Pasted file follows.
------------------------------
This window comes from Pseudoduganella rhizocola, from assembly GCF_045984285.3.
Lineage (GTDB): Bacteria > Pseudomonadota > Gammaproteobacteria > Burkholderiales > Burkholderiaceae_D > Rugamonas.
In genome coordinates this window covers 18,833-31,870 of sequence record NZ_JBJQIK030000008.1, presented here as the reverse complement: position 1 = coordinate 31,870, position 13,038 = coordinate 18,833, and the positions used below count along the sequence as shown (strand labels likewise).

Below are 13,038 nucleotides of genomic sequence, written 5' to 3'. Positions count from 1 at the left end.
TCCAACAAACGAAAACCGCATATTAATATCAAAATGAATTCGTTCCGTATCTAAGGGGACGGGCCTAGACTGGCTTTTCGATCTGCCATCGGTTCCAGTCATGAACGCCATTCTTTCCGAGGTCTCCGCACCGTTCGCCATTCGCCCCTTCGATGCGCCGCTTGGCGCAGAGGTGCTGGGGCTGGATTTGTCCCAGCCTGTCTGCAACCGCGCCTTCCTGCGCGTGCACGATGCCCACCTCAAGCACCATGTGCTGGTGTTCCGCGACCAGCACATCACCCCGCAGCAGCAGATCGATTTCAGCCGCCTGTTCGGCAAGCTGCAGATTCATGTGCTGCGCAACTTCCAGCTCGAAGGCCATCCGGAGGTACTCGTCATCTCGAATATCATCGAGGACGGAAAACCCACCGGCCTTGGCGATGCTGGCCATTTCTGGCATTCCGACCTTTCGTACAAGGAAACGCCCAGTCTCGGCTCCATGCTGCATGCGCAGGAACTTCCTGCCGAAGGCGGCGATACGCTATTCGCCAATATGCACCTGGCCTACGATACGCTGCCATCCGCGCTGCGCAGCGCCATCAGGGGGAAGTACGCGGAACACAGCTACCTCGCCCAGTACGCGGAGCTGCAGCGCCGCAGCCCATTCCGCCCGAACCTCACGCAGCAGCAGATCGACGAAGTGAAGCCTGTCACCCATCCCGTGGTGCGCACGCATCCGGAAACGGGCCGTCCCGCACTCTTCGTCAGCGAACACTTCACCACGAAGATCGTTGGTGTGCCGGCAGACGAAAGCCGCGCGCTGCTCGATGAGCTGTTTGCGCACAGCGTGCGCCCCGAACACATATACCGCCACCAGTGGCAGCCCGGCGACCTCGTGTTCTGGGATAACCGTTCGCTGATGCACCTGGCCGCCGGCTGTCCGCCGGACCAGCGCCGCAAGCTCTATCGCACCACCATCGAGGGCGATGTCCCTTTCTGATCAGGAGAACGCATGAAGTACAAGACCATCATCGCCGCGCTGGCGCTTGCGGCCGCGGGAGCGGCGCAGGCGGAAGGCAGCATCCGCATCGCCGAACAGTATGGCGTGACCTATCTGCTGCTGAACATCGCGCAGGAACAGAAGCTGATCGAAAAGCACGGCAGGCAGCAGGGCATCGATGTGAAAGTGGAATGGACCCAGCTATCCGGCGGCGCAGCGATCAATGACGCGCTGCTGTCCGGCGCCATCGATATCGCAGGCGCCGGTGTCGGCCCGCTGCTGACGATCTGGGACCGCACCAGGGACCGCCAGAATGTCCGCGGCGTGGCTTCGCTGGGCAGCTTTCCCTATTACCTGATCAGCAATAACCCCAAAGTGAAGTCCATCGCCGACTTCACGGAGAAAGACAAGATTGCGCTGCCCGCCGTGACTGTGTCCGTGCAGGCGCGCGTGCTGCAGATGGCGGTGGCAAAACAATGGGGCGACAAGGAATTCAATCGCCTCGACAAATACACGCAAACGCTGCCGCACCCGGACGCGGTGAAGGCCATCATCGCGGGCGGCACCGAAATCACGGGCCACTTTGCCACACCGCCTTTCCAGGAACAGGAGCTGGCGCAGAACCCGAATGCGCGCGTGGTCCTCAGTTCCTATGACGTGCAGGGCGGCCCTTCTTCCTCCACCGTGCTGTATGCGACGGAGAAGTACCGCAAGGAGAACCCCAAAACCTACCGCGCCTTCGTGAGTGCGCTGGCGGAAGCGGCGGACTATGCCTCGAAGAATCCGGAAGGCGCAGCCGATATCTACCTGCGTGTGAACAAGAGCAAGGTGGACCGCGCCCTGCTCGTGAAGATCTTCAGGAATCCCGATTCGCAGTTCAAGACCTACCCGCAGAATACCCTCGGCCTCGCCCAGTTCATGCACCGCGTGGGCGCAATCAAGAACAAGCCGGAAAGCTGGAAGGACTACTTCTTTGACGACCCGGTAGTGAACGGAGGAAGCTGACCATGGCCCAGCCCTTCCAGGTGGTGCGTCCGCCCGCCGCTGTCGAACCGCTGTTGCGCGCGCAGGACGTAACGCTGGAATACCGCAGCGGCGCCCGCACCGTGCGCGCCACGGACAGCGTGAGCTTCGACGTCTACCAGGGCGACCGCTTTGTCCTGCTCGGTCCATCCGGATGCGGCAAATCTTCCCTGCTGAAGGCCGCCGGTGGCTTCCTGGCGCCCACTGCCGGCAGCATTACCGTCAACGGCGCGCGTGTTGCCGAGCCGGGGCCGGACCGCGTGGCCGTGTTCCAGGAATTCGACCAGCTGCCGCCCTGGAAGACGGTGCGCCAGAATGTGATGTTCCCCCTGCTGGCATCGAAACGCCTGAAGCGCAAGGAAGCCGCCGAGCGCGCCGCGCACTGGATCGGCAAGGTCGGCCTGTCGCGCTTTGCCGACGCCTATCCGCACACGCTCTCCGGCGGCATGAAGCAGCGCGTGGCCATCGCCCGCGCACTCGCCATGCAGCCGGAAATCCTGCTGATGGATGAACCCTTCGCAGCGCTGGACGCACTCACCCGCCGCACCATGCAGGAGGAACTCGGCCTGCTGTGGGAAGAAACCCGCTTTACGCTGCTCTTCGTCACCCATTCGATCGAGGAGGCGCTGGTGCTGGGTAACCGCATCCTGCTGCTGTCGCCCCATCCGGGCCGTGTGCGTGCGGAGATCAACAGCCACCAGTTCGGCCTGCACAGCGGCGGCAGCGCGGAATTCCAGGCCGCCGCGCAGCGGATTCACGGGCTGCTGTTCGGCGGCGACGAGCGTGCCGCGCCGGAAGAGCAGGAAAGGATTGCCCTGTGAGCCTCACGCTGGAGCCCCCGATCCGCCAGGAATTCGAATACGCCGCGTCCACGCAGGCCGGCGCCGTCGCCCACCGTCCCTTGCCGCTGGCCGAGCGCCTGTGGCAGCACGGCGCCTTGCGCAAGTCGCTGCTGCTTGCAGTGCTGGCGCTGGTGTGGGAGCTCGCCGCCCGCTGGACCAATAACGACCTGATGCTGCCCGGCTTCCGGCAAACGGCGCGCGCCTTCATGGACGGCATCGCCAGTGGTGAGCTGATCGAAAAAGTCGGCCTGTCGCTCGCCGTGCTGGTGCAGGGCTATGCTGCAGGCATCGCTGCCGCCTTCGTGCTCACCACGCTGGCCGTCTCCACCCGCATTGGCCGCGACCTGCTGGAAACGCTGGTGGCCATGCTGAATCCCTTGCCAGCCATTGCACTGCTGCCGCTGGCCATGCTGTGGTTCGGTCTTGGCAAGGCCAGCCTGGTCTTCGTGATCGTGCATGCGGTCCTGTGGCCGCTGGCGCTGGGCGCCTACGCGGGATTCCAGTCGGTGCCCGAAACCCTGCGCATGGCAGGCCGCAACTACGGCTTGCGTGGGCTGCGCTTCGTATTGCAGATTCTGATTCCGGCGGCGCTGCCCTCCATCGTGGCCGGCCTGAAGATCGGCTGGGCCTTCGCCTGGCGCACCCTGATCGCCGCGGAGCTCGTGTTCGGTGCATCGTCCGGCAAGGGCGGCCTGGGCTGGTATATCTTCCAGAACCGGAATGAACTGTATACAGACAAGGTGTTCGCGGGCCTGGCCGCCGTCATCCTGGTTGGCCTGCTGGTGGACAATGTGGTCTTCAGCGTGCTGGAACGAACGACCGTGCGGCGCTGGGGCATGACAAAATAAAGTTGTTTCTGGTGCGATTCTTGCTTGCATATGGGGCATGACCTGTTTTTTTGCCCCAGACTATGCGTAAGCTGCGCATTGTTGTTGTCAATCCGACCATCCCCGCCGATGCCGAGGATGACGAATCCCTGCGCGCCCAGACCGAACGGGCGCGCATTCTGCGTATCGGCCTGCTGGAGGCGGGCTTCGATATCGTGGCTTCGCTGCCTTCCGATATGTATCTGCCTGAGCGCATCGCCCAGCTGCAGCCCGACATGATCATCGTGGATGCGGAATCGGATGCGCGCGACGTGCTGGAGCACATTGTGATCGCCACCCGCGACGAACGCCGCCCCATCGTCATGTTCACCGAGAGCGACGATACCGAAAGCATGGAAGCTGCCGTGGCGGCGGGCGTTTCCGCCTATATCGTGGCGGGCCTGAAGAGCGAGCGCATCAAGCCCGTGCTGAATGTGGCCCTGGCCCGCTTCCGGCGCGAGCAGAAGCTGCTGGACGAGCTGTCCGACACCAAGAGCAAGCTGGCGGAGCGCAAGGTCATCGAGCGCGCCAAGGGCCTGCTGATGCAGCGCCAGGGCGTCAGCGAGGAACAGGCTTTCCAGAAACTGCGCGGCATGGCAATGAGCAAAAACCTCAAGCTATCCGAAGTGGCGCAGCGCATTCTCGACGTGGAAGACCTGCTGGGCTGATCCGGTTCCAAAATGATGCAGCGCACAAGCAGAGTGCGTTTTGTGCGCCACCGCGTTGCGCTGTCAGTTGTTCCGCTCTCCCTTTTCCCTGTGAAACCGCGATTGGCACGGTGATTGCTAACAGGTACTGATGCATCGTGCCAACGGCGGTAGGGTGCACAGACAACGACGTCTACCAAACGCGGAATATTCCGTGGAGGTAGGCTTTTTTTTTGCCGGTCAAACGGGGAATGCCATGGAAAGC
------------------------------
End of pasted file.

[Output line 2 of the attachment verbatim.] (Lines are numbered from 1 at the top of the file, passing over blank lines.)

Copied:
Lineage (GTDB): Bacteria > Pseudomonadota > Gammaproteobacteria > Burkholderiales > Burkholderiaceae_D > Rugamonas.